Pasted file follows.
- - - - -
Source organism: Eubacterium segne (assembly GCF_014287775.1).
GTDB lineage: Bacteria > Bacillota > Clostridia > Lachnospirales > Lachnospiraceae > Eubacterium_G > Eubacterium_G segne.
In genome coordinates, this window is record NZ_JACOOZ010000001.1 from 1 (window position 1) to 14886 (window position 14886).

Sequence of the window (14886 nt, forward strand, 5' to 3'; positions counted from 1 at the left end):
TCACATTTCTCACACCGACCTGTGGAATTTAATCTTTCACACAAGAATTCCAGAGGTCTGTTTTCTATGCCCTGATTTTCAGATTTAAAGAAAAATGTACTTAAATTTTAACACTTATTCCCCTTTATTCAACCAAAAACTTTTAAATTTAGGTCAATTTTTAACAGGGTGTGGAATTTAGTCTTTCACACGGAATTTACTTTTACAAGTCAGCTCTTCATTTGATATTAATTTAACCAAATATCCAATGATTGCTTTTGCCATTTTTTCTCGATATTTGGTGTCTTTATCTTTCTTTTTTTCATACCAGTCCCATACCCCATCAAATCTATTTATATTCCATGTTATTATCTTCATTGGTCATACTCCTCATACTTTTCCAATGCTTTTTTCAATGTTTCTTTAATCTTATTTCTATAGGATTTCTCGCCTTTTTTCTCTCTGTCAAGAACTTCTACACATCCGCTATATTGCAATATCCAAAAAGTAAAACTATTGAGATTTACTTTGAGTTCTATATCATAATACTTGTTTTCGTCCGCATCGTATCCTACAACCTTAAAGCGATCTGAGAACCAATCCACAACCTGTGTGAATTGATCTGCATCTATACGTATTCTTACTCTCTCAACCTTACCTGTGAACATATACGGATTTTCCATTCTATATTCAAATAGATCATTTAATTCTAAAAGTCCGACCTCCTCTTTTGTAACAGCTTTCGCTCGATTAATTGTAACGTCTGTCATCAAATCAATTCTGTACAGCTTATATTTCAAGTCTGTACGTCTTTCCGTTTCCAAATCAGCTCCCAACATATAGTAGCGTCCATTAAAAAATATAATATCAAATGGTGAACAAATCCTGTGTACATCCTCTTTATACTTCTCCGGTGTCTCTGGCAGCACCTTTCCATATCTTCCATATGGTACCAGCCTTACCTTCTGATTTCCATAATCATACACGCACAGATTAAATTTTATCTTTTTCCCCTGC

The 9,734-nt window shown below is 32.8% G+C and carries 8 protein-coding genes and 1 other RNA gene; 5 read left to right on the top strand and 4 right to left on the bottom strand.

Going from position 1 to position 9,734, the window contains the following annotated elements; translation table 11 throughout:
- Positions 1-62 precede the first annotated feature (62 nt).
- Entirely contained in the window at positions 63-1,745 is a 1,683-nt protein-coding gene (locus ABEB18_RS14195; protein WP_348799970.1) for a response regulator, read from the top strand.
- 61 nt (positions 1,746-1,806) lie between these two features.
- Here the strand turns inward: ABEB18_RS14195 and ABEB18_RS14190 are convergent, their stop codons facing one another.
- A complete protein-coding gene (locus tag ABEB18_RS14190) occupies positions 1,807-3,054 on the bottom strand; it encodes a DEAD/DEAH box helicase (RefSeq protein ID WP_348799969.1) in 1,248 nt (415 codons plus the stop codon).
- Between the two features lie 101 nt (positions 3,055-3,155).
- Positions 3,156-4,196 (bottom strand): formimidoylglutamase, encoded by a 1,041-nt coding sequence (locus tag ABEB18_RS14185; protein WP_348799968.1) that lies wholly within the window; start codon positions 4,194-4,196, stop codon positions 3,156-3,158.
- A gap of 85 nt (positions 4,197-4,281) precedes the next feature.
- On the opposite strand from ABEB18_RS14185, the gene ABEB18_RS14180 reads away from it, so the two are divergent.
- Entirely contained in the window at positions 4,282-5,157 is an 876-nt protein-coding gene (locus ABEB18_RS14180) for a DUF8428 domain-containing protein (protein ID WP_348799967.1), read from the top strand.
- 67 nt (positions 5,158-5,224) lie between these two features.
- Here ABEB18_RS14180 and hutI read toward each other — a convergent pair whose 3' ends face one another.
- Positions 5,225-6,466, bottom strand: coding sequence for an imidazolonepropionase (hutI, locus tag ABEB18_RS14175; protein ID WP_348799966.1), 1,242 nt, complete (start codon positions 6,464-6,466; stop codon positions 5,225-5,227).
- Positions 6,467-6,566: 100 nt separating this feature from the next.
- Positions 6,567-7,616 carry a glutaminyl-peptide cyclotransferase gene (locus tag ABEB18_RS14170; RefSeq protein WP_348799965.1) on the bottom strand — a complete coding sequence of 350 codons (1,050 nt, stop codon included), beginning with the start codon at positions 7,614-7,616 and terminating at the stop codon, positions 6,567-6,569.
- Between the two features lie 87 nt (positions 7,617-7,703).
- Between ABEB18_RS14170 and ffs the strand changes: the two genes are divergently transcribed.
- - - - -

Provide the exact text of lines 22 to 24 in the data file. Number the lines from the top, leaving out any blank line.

- Positions 6,567-7,616 carry a glutaminyl-peptide cyclotransferase gene (locus tag ABEB18_RS14170; RefSeq protein WP_348799965.1) on the bottom strand — a complete coding sequence of 350 codons (1,050 nt, stop codon included), beginning with the start codon at positions 7,614-7,616 and terminating at the stop codon, positions 6,567-6,569.
- Between the two features lie 87 nt (positions 7,617-7,703).
- Between ABEB18_RS14170 and ffs the strand changes: the two genes are divergently transcribed.